Bimetallism


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Bimetallism

A monetary system in which a currency is exchangeable for a certain amount of either gold or silver. Bimetallism establishes a fixed exchange rate between gold and silver. As with other hard money systems, bimetallism can be unstable, as currency may be hoarded when the supply and demand of either gold or silver exceeds the stated value of the currency. Proponents of bimetallism opposed the gold standard because they believed it to be excessively deflationary. This was a subject of intense debate in the late 19th century in the United States.
References in periodicals archive ?
When the Herschell Committee was called, from October 27, 1892 to February 2, 1893, India was still a silver monometallic country, the negotiations on bimetallism had failed, and many countries similar to India had already turned to the gold standard as a solution.
Along with a return to prosperity during McKinley's first year in office, the party passed a new tariff bill, ended the debate over bimetallism by shifting to the gold standard, and set the stage for more vigorous action on the trust issue and a more active foreign policy (Gould 1980).
In those years, many attempts to institutionalize bimetallism happened, shaking the confidence in the U.
He wrote about a widespread confusion, which he discerned in the then-current debate about bimetallism, in the interpretation of interest rates.
If you want a detailed exposition of Bryan's electoral strategy in 1908, an examination of the economics of bimetallism, or a tick-tock account of his struggle against America's entry into World War I, this is not the book for you.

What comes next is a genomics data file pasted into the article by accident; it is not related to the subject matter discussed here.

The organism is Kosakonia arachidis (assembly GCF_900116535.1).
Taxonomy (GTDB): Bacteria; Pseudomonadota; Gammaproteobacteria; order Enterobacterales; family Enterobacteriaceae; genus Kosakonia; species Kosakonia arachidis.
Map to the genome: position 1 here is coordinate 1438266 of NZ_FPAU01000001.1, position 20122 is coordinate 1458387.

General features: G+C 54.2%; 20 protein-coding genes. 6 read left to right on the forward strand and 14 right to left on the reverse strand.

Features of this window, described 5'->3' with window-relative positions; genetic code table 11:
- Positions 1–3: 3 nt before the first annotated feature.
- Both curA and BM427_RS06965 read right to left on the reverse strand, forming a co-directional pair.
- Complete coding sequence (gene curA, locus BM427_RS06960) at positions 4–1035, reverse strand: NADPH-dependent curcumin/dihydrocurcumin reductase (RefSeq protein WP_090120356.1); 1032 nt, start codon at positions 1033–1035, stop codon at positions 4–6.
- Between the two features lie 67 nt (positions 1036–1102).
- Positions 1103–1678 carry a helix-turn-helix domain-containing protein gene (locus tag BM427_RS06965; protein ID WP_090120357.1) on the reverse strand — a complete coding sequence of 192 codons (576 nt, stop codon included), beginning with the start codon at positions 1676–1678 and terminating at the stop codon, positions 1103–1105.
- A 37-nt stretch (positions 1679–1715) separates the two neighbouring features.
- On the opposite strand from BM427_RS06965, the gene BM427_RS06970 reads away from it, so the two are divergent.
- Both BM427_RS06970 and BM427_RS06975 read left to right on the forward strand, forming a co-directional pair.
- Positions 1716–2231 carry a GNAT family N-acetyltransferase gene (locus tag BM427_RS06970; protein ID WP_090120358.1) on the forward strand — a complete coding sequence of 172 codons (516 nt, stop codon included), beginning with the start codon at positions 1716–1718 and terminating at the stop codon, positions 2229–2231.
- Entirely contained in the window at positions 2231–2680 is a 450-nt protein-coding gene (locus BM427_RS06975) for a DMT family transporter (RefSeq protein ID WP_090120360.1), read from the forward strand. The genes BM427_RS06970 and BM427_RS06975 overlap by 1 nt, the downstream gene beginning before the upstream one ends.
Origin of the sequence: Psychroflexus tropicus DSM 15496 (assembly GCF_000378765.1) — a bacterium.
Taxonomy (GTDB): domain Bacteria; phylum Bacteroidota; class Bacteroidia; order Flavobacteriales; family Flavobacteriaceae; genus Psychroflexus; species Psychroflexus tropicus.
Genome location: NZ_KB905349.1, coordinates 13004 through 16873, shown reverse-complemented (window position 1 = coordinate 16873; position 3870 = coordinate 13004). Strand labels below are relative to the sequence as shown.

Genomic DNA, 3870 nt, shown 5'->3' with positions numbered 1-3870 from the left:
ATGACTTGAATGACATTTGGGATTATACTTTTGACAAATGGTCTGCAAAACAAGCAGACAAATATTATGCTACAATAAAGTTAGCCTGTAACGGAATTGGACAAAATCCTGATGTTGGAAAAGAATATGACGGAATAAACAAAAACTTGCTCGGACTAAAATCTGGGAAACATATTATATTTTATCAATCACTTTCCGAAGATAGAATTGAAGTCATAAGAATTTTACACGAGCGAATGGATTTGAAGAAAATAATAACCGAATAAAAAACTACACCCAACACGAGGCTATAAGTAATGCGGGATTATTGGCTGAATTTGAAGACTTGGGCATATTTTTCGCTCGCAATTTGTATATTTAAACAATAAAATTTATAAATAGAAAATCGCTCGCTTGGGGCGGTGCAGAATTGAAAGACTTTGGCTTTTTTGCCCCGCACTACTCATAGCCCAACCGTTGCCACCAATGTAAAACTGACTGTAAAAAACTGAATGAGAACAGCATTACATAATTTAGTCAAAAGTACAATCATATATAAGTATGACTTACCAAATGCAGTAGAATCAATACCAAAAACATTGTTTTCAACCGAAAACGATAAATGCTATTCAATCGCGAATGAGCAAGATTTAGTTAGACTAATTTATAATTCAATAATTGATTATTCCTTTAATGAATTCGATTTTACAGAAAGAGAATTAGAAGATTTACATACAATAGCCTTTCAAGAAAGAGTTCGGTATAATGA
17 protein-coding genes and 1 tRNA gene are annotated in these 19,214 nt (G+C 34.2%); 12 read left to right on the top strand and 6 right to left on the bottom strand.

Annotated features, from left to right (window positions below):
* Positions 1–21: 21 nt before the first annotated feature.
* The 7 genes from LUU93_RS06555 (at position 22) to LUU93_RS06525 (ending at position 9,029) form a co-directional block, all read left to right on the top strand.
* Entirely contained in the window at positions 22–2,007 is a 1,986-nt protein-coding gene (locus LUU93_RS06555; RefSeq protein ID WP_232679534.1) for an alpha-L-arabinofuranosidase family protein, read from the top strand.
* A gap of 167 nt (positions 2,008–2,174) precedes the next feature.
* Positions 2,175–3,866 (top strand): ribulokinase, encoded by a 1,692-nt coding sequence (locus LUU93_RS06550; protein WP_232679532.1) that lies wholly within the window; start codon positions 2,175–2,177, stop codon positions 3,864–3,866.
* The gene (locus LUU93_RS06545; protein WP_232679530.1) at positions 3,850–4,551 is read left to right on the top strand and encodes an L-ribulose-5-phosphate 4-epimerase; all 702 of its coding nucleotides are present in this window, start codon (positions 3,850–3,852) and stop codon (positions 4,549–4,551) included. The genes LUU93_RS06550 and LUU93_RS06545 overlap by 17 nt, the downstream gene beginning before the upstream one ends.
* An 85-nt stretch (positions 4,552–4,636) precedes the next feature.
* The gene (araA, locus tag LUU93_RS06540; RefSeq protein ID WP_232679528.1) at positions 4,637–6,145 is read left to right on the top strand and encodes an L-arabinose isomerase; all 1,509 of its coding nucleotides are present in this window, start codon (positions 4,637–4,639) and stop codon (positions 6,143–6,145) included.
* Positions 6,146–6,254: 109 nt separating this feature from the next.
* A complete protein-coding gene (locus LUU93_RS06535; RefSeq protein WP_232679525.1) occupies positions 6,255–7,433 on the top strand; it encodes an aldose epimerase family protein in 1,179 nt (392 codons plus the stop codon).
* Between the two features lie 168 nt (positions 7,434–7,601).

Weber, 2000, A model of bimetallism, Journal of Political Economy 108, 1210-1234.
The other great economic controversy in American political life contemporaneous with the emergence of pragmatism was the "money question," the debate over whether the United States should switch from the gold standard to one based on bimetallism.
bimetallism, Mugwumps, protective tariffs), most listeners will find this challenging because of the fast-paced reading.
Dunham, whose intent was to move the country away from bimetallism to a monometallic (gold) standard, similar to that used in Great Britain.
In the words of his biographer Stephen Kantrowitz, Tillman regarded bimetallism as a "bridge between disaffected producers in the Democratic South and their brethren in the Republican West.
The phrase referred to the change in the United States' monetary system from bimetallism, in which gold and silver are used concurrently, to the gold standard.
The gold standard arose out of bimetallism in the 1870s, after silver had been effectively demonetised in major countries and no country was willing or able to maintain the bimetallic ratio.